Serving Minnesota and Northern Iowa.

Franken visits Dawson farm

By Carol Stender
cstender@agrinews.com

Date Modified: 11/21/2012 1:07 PM

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DAWSON, Minn. — Roger and Karen Strom's grandson, Braxton, was excited to give U.S. Sen. Al Franken a tractor ride around his grandparent's farmyard Friday.

Franken visited the Strom's farm where he spoke to 60 farmers and businesspeople about the farm bill and other legislation.

H earliere visited the kosher Noah's Ark Processing Plant.

The senator was interested to know what people wanted in a farm bill.

A few answered with calls for a cap on crop insurance, but most were concerned about Congress' inability to pass a farm bill before the fall recess.

"This year we have had a good year and a good crop and good prices so farmers maybe aren't as focused on the farm bill as they should be," said Tim Dahlgren. "But at the first of the year, it will be their banker that gets us more excited...and it will be a really big thing for us."

Roger Strom echoed the sentiment later when he talked about his own farm. His son-in-law is eligible for the young farmer program, but it's uncertain what will happen to the program, which offers low-interest loans to those starting out.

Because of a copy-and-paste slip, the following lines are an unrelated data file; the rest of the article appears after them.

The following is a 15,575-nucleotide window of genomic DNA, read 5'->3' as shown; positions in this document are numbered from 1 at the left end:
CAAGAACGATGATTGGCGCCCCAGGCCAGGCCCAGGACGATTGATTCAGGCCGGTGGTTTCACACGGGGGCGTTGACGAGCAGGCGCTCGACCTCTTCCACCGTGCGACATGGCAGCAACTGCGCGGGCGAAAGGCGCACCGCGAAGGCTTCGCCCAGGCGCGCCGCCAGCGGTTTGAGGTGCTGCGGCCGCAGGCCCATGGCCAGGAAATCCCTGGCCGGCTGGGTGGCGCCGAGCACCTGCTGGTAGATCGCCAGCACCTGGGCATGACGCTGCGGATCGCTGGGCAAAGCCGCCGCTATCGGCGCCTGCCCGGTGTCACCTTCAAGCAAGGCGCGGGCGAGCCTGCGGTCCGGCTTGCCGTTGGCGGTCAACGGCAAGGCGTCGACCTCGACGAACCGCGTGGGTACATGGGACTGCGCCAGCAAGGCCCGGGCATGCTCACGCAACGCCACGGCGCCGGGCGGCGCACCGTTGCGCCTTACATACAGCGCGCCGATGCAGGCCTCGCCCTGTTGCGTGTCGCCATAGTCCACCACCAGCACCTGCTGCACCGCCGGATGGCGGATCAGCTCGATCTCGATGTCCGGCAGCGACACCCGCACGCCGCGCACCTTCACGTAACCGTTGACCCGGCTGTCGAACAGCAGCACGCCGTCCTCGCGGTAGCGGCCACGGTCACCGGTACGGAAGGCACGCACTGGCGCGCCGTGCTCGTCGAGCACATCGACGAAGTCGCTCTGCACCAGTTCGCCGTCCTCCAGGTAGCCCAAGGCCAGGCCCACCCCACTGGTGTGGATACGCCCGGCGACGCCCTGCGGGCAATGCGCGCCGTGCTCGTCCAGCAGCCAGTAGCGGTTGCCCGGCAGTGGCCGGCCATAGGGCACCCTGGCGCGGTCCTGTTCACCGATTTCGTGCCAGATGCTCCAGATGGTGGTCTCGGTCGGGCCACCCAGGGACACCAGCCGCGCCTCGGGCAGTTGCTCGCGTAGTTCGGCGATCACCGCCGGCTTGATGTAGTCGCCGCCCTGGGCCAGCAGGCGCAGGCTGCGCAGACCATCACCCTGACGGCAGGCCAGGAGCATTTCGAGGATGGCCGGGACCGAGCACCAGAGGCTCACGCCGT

"This isn't about me," Strom said. "This is about the next generation that wants to farm."

Franken supports the young farmer program. The average age of farmers is 50, he said. It's not just about helping the next generation of farmers, it's also a national security issue.

He thinks Congress will work together on USDA programs and he doesn't think sequestration will happen. But a lot will depend on the election's results.

He is frustrated that Congress didn't pass farm legislation. While the Senate passed its farm bill, the House wasn't able to bring it for a vote, he said.

"It seems like something has be in place by Jan. 1," he said. "It should've been in place by Sept. 30, but we didn't get it done."

Farmers are often attacked during discussions of the farm bill when the majority of program funding goes to social programs, said one farmer.

"The American people are woefully ignorant when it comes to the farm bill," he said. "They talk about how it subsidizes farming, but they don't look at the whole program."

Franken wants a five-year farm bill that is a safety net for farmers. He doesn't support direct payments. While the Senate bill didn't have provisions for direct payments, the House version did.